And a further addition - the evolution of the Kingston Trio musically is not as presented here. First , the KT repertoire emerged not primarily from Reynolds, as implied, but from all three. Any of the three (and manager Werber) could and did suggest songs for recording and/or performance. Initially, all three had to agree on a song or it was not accepted into the repertoire. Guard did the bulk of the arranging, more so as time went on during the first four years. He composed/wrote literally no songs whatsoever that were recorded by the KT. He was assigned sole copyright initially to two songs on the first eponymous album: "Tom Dooley and "Scotch and Soda," two of the group's signature songs. "Tom Dooley" was listed as "Traditional - Arranged By Dave Guard" when in fact the Trio was using (likely unbeknownst to them at the time) the unique arrangement of a North Carolina ballad by Frank Warner and John A. and Alan Lomax, who subsequently sued Guard, won, and were awarded copyright and cash. "Scotch and Soda" was taught to Guard and Shane by the parents of a date of Guard's ; they had heard it from an anonymous piano player in a hotel in Phoenix while on their honeymoon in the 1930s. Guard put his name on the song, expecting as he always alleged that the true composer would come forward and claim credit and royalties. This never happened, and "Scotch and Soda" (which was a solo for Shane and which both Shane and Reynolds have frequently said is the single most requested song from the KT song book) remains copyrighted under Guard's name, though it is common knowledge that he himself did not write it. Guard claimed CO-writing credit on a limited number of KT songs, especially with Texan Jane Bowers, who was said to resent sharing copyright with Guard because his contributions to the songs were minimal and the co-copyright was the price he exacted for the Trio to record the songs (which given the millions of albums the group sold in its first four years meant a substantial amount of money to any copyright holder whose songs appeared on their albums). This also led to a practice that heightened the tension between Guard and the Trio and traditional folk performers. On the first few albums, the KT would list traditional folk songs that they recorded as "Traditional - Arranged By Dave Guard" or "Traditional - Arranged Guard, Shane Reynolds." The songs were almost invariably in the public domain, and the controversy arose when Trio members made minimal changes to someone else's arrangement (often the Weavers) and claimed it as their own or when they took a familiar melody and appended their own words, claiming authorship as either "Guard, Shane,Reynolds" or under the humorous pen name "Jack Splittard" (much as the Weavers had copyrighted public domain material under the pseudonym "Paul Campbell").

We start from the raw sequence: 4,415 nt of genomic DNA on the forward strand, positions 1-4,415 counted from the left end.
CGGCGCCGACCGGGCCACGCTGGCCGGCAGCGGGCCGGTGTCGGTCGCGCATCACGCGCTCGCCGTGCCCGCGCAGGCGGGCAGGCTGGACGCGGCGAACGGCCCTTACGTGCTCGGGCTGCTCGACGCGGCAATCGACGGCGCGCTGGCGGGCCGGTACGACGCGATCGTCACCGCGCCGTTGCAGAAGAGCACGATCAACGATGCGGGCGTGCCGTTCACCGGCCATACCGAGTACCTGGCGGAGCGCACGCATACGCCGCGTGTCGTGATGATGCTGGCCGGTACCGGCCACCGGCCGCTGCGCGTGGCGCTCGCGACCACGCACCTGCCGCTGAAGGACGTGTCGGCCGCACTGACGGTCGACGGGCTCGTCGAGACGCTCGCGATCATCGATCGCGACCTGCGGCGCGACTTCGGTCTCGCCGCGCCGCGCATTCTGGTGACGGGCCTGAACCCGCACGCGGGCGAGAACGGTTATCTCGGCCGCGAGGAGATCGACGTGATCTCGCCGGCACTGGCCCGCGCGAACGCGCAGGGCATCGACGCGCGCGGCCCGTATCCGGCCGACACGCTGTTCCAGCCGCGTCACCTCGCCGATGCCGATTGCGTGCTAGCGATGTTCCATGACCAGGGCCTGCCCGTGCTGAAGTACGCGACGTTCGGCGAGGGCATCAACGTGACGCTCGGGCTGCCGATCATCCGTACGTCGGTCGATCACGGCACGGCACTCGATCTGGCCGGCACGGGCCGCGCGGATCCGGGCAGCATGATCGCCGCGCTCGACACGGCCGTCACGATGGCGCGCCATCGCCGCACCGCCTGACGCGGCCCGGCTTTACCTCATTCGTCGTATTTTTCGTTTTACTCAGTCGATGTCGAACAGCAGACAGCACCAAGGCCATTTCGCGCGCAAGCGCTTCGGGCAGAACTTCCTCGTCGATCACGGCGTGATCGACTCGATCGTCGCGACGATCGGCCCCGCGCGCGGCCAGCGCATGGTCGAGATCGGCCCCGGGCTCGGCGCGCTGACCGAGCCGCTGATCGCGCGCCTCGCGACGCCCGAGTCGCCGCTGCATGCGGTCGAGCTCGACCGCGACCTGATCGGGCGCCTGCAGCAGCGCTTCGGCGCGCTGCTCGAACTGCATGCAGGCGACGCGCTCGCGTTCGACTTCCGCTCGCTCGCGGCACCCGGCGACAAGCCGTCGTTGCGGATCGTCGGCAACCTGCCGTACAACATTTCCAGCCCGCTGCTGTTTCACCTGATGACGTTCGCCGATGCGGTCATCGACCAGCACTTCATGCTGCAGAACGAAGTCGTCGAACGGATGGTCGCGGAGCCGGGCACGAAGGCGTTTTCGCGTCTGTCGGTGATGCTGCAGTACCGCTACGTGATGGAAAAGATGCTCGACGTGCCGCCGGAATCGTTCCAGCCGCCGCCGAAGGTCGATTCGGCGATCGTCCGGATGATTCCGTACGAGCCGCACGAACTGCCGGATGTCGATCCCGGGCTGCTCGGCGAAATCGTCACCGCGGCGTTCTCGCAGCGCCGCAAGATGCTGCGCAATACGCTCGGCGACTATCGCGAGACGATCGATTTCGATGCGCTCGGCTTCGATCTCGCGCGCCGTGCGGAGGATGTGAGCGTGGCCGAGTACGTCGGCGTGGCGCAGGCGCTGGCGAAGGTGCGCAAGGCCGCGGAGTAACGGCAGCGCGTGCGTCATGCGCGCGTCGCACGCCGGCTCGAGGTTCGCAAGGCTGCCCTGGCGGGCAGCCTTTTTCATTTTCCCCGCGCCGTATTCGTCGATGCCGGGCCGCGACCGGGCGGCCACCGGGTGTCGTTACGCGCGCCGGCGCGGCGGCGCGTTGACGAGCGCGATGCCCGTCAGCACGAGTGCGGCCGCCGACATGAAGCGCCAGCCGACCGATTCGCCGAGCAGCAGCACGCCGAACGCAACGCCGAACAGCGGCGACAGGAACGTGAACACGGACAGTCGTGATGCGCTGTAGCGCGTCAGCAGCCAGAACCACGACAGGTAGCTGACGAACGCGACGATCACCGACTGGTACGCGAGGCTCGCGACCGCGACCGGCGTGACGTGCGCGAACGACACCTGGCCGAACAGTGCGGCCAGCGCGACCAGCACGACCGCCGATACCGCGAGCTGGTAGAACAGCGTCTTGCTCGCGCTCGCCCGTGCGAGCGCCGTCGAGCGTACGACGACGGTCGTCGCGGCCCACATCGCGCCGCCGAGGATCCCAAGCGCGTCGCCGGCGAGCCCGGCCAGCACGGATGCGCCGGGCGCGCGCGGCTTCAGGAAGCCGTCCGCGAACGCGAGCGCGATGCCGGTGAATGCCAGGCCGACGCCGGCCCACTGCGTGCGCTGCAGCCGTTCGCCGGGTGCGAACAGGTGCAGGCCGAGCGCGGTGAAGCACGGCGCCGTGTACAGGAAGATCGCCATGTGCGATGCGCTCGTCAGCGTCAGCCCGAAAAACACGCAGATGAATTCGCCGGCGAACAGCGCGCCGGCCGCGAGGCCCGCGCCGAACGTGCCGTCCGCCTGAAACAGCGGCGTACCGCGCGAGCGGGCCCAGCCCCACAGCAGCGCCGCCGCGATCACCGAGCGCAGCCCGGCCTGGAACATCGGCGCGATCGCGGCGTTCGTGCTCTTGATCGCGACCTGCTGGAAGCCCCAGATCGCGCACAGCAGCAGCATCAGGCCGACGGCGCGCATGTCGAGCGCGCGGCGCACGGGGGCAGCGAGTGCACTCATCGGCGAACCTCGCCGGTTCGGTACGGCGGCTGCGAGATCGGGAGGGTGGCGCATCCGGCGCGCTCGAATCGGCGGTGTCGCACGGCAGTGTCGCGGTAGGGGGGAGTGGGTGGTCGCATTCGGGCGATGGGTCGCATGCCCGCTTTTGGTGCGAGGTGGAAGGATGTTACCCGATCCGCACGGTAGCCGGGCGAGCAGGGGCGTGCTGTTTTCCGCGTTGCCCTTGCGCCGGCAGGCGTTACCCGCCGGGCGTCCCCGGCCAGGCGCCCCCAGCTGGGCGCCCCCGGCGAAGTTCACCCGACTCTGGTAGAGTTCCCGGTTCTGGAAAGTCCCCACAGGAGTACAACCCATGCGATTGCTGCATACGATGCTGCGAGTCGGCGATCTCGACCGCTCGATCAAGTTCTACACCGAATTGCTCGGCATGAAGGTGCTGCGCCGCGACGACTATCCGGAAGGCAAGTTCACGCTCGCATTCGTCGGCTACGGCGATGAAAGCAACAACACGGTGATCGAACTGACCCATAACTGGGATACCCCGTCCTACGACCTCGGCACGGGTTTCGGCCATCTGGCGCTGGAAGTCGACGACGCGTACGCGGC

Substantiation for these points can be found in the same sources quoted above - The Kingston Trio On Record, the PBS documentary Wherever We May Go, the New York Times article on the 1981 Reunion concert, the wire service obituary for Jane Bowers, and more that I will list as they become available.


Everyone should be very careful concerning authorship and copyright for any material associated with the Kingston Trio, and perhaps other "folk" artists of that era. For instance, the authorship for the song "You're Gonna Miss ::Me" ( on the "Goin' Places LP) is attributed to "Seeger, Paley, Cohen, Guard". But the same song was recorded by Charlie Poole in New York City on September 18, 1926, entitled "Leaving Home" for Columbia Records. This can be verified by reading the liner notes to "Charlie Poole and the North Carolina Ramblers", JSP Records # 7734A, (London, U.K.; 2004) and listening to the piece. It could scarcely be said to have even been re-arranged, and the words, if not identical, are hardly different. The Trio's feud with Jean Ritchie over the authorship of "Shady Grove", along with other facts regarding the Kingston Trio, is contained in Scott Weissman's book "Which Side Are You On?", which was released in 2007. It seems lots of folks were playing fast and loose with copyright and authorship in the early days of folk music, along with rock music as well. —Preceding unsigned comment added by Daniel Sparkman (talkcontribs) 14:21, 26 March 2008 (UTC)

More to come. Sensei48 08:36, 11 July 2007 (UTC)Sensei48

Very good stuff, Sensei48. I made some minor changes here, nothing with content really. Maybe discog should be split out to new article?Airproofing (talk) 16:49, 16 December 2008 (UTC)
Also reading this brings up a point I struggled with in doing the album entries: How to clarify the "credits" for the songs? A conundrum as the guideline is to use the credited composer, yet Reynolds didn't write "Hangman" for instance, yet is listed on all releases as such. Some kind of disclaimer is needed, but I didn't want to put it on every album page.Airproofing (talk) 16:55, 16 December 2008 (UTC)